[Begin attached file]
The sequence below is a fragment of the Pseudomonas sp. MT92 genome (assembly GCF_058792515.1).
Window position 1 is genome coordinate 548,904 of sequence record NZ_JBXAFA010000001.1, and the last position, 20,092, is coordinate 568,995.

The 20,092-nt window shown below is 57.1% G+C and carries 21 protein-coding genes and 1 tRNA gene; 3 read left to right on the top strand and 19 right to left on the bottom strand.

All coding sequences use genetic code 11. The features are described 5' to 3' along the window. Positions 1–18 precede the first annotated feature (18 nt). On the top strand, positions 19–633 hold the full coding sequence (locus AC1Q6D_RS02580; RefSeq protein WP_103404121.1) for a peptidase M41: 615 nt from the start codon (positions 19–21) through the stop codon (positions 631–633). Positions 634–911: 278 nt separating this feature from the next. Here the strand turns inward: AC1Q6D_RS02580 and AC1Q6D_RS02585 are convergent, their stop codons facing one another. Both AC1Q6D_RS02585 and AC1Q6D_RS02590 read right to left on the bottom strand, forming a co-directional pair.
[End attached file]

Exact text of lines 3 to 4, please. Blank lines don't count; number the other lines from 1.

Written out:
The 20,092-nt window shown below is 57.1% G+C and carries 21 protein-coding genes and 1 tRNA gene; 3 read left to right on the top strand and 19 right to left on the bottom strand.

All coding sequences use genetic code 11. The features are described 5' to 3' along the window. Positions 1–18 precede the first annotated feature (18 nt). On the top strand, positions 19–633 hold the full coding sequence (locus AC1Q6D_RS02580; RefSeq protein WP_103404121.1) for a peptidase M41: 615 nt from the start codon (positions 19–21) through the stop codon (positions 631–633). Positions 634–911: 278 nt separating this feature from the next. Here the strand turns inward: AC1Q6D_RS02580 and AC1Q6D_RS02585 are convergent, their stop codons facing one another. Both AC1Q6D_RS02585 and AC1Q6D_RS02590 read right to left on the bottom strand, forming a co-directional pair.